In January 2020, I made a New Year’s resolution to become a more ethical and sustainable consumer. Little did I know that this choice would be the one actual New Year’s resolution that I have ever actually stuck with and completed.
To start off my journey, I made the simple goal of only buying secondhand clothing for the year. I had just learned about fast fashion at the end of 2019, and I was becoming more and more aware of how much I spent on clothing that I didn’t even actually like. I was just buying something because it was cute or I was bored, and what I was buying wasn’t even that good of quality.
That simple behavior switch has done a lot for me already and probably saved me a ton of money. A huge part of changing your lifestyle is changing those impulsive behaviors that cause the most trouble for you. For me, that was to stop shopping when I was bored and finding joy in making purchases.
It was really important for me early on to not buy a bunch of zero waste swaps that I didn’t really need, so the first thing that I always did was try and see if I could live without my more wasteful products. If I couldn’t, or if I was missing it from my routine, then I would try and find the more sustainable alternative.
One of the most versatile products that I’ve found overall are wash cloths and dish cloths. I made the switch this year to only using rags for cleaning up so that I wouldn’t have to buy paper towels. I initially thought that this was going to be a hard behavior to start, but it was surprisingly one of the easiest for me. I simply just found a bunch of old dish cloths that my mother didn’t use anymore and took them with me to college. All of the cloths are in one drawer in the kitchen next to the sink and are so easy to grab. For now, whenever a cloth is dirty enough, my roommate and I just throw the cloths in with our laundry, but I think in the future when I have my own place that I will have a bucket under the sink where I can put them out of sight and then be able to wash them all together.
I also was able to cut out disposable cotton rounds completely from my routine and swapped the single-use item for just a washcloth instead. I personally think that reusable cotton rounds are dumb and mostly a gimmick, and if you want to know why, you can read my zero waste rant about them here. Basically, everyone that I know owns washcloths already, so you can just use one of those to remove your makeup or wash your face.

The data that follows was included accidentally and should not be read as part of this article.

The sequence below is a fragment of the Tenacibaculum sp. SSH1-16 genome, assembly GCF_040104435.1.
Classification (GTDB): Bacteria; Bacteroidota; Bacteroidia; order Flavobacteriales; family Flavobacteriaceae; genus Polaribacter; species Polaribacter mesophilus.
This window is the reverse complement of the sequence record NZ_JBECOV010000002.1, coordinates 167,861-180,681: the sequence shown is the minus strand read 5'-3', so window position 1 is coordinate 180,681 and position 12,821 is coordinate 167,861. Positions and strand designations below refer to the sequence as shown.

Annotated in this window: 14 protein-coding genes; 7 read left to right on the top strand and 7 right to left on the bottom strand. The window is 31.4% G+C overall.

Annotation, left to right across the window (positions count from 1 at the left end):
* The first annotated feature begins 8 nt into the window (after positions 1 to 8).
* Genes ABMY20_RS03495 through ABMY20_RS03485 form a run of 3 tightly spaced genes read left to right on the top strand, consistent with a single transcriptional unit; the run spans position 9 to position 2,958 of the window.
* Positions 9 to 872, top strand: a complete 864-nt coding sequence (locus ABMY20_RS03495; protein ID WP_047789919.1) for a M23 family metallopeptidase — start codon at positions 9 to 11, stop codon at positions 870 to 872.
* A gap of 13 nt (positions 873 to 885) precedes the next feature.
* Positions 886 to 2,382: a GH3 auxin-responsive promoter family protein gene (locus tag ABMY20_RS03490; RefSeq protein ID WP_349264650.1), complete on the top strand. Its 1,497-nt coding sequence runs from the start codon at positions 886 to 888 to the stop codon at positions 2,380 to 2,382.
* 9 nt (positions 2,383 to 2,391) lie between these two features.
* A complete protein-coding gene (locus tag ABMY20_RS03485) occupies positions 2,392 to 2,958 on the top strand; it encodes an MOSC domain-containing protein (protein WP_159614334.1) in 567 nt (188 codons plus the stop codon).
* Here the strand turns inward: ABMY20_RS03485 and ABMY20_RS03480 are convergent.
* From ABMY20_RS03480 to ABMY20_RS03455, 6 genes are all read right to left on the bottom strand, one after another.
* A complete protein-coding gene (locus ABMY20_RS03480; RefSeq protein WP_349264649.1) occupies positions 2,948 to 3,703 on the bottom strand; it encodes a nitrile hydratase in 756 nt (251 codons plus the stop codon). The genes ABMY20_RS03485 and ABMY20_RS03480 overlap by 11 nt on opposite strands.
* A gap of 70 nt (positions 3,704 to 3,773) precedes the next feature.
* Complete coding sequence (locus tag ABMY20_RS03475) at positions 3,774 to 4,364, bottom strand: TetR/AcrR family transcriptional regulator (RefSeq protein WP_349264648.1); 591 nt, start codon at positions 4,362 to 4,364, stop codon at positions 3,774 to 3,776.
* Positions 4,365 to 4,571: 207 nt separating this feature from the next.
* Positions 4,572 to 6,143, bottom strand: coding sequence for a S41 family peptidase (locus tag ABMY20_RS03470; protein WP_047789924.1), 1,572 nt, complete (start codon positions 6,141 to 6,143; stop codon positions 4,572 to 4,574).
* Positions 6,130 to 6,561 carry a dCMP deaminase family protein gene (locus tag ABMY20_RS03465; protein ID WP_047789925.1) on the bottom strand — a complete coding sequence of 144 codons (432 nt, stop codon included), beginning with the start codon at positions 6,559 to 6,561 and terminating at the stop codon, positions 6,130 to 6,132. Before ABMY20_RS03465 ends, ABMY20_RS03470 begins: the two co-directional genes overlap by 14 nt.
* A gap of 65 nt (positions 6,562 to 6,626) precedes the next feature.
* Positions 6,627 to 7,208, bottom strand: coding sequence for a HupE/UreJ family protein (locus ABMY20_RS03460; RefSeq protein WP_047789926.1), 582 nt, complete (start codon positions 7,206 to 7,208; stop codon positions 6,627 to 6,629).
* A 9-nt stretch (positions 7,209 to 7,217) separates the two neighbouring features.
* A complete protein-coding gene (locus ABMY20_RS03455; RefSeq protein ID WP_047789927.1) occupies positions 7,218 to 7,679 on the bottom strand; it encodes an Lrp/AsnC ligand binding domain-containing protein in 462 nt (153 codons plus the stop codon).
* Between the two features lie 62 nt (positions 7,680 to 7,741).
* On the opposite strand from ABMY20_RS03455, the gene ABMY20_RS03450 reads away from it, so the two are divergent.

The next thing that I did was start investing in reusables and eco-friendly alternatives that I knew I would use right away in my life. The first swap I actually purchased was my Leaf Shave razor, which had a pretty hefty price tag of $80, and it was worth every penny that I spent. I have actually gotten double my money’s worth from Leaf Shave already when my first razor had a little hiccup and they sent me a whole new one for free, no questions asked.
I also started assessing the unnecessary plastic and waste in my life by just going through my things, writing down the most wasteful things in my life and then going online to try and find any natural and sustainable alternatives for them. For example, I knew that I didn’t want to continue buying jugs of laundry detergent, so I looked at powdered alternatives, eco nuts, the new laundry strips, etc. I ended up deciding on using the EcoEgg (review here) instead because of its overall cost-effectiveness.
Now in some instances, I might not have gone with the most sustainable product out there just because of monetary restraints or just my status in life. Right now, I’m about to start my last semester of college this January, so I’m trying to save up money to move after graduation, and a lot of things that I would like to get wouldn’t do me any good right now considering I don’t have my own place.
To say that I have met my true goal of becoming a more ethical and sustainable consumer would be premature, as I believe that you can never stop being better in the pursuit of your goals, especially lifestyle goals. I am constantly learning about new things and continuing to find new products that are helping me get closer and closer to that goal, but I don’t know if anyone can ever truly be 100% zero waste. This was definitely a New Year’s resolution that I knew was going to be a huge commitment and last perhaps my whole lifetime, but with the world and society in the state that it is with climate change, I also knew how important it was for me to become responsible for myself, my actions, and my waste.